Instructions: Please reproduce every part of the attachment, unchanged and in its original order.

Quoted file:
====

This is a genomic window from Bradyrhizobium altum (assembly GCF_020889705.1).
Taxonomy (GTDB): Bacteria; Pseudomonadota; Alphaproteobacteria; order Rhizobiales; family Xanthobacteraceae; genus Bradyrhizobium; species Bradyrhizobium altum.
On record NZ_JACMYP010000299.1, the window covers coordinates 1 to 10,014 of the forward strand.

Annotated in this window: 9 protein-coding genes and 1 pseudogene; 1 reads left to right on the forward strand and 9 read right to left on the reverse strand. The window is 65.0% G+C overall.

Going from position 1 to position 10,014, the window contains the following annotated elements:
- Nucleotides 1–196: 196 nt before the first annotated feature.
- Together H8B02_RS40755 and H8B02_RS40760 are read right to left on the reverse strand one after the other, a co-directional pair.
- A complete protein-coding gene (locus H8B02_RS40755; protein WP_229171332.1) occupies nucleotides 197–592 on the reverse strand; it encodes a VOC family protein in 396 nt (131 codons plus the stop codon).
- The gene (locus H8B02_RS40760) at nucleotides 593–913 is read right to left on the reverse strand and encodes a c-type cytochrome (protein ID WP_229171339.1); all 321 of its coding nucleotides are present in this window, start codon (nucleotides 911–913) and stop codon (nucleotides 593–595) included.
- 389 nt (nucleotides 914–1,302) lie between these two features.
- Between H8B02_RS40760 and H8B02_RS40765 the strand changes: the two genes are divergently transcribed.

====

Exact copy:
This is a genomic window from Bradyrhizobium altum (assembly GCF_020889705.1).
Taxonomy (GTDB): Bacteria; Pseudomonadota; Alphaproteobacteria; order Rhizobiales; family Xanthobacteraceae; genus Bradyrhizobium; species Bradyrhizobium altum.
On record NZ_JACMYP010000299.1, the window covers coordinates 1 to 10,014 of the forward strand.

Annotated in this window: 9 protein-coding genes and 1 pseudogene; 1 reads left to right on the forward strand and 9 read right to left on the reverse strand. The window is 65.0% G+C overall.

Going from position 1 to position 10,014, the window contains the following annotated elements:
- Nucleotides 1–196: 196 nt before the first annotated feature.
- Together H8B02_RS40755 and H8B02_RS40760 are read right to left on the reverse strand one after the other, a co-directional pair.
- A complete protein-coding gene (locus H8B02_RS40755; protein WP_229171332.1) occupies nucleotides 197–592 on the reverse strand; it encodes a VOC family protein in 396 nt (131 codons plus the stop codon).
- The gene (locus H8B02_RS40760) at nucleotides 593–913 is read right to left on the reverse strand and encodes a c-type cytochrome (protein ID WP_229171339.1); all 321 of its coding nucleotides are present in this window, start codon (nucleotides 911–913) and stop codon (nucleotides 593–595) included.
- 389 nt (nucleotides 914–1,302) lie between these two features.
- Between H8B02_RS40760 and H8B02_RS40765 the strand changes: the two genes are divergently transcribed.